The secondary controllers 24a and 24b interface with the primary computer 14 through a local or wide area network 30 to receive the updated common reference. Platform adjustments are calculated in real-time (step 32) using the local position information relative to the common reference. This compensates for platform variations due to localized motion while maintaining synchronization with other platforms distributed throughout the vessel. The position of platforms 4a and 4b are adjusted (step 34) by respective drivers 7a and 7b in accordance with the real-time calculations.
Using the vessel's center of mass position and orientation as a common reference eliminates the accumulation of positioning error that causes drifting over time. It also improves the accuracy of the adjustments required to stabilize the platform by providing a continuously updated common reference of the vessel's position and orientation. Since secondary motion data is available at the location of the platform being stabilized, errors due to the vessel flexing or time delays in transmission are reduced.
FIG. 3 is a perspective view of a vessel 36 with two platforms 38 and 40, respectively. The first platform 38 is located on the forward section of the vessel 36 and a second platform 40 is located on the mast 42. Since the mast 42 has motion separate from the vessel 36, secondary sensors positioned on the second platform 40 provide real time position information for stabilization for the mast mounted platform 40. For the purpose of explanation, a radar antenna 44 is mounted on the second platform 40 while the first platform 38 stabilizes a weapon 46. The weapon operator relies on accurate target information from the radar antenna 44. This requires the two platforms 38 and 40 to be aligned relative to each other and relative to the actual vessel's 36 position and orientation. If the platforms were stabilized using only secondary sensor information, each platform would have accumulated errors introduced by using independent unstable references. By combining the common reference and local position motion, the new system stabilizes the two platforms 38 and 40, so that the pointing direction of the radar antenna 44 and the weapon 46 are synchronized, as shown by the dashed lines to ensure that they are tracking the same target 48.
The system configuration shown in FIG. 1 is illustrated for the purpose of explaining the method of stabilizing multiple platforms with respect to each other and with respect to a common reference. Although the system and method was described using the vessel's center of mass position and orientation as a reference, it is applicable to other common vessel references. Likewise, the configuration may be modified by using a different number of secondary controllers as well as by using alternative hardware to provide position information in response to motion of the vessel. For example, the secondary sensors may include sensors for monitoring vessel motions such as course and other parameters to provide redundancy. This would allow multiple platforms to track the horizon in the event of a communications failure over the area network. Alternative embodiments will occur to those skilled in the art. Such variations and alternatives are contemplated, and can be made without departing from the spirit and scope of the invention as defined in the appended claims.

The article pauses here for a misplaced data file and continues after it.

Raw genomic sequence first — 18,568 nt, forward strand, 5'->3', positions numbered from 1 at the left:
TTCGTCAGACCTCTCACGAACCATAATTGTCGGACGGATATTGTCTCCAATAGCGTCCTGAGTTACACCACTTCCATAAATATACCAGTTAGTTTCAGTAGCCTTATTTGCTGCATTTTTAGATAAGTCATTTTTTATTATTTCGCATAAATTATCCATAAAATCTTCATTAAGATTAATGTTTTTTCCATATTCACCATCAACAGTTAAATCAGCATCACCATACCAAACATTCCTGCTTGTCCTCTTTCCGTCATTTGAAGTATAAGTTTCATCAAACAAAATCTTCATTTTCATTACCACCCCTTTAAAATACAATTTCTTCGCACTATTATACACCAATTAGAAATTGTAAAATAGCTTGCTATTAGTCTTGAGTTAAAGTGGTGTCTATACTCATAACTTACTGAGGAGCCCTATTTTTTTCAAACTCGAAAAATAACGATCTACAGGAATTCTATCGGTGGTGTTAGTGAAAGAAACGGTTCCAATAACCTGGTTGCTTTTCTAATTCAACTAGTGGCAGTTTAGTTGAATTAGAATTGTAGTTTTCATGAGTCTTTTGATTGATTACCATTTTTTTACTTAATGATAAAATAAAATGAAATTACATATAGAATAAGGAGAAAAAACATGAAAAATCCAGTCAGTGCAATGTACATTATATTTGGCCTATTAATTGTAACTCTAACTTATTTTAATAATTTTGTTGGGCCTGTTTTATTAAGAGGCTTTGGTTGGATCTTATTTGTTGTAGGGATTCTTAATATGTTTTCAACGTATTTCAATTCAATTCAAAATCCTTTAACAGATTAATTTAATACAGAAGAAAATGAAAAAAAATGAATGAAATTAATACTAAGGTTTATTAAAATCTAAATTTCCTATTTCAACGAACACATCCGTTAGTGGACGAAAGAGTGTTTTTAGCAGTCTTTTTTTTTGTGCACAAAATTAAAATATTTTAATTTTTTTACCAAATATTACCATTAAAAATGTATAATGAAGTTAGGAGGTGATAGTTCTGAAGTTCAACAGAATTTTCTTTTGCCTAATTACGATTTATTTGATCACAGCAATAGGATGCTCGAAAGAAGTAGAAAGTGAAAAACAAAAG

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|EP2312271A3 *||Sep 1, 2010||Jan 2, 2013||Howaldtswerke-Deutsche Werft GmbH||Method of determining swell sizes|
|International Classification||B63B17/00, F41G5/22, B63B39/00, F41A27/30|
|Cooperative Classification||B63B17/0081, F41A27/30, B63B39/005, F41G5/22, B63B17/00|
|European Classification||F41A27/30, F41G5/22, B63B39/00V, B63B17/00V, B63B17/00|
|Jun 16, 1997||AS||Assignment|
Owner name: HUGHES ELECTRONICS, CALIFORNIA
Free format text: ASSIGNMENT OF ASSIGNORS INTEREST;ASSIGNOR:SHIELDS, STEVEN E.;REEL/FRAME:008630/0891
Effective date: 19970609
|Jan 15, 2002||REMI||Maintenance fee reminder mailed|
|Jun 24, 2002||LAPS||Lapse for failure to pay maintenance fees|
|Aug 20, 2002||FP||Expired due to failure to pay maintenance fee|
Effective date: 20020623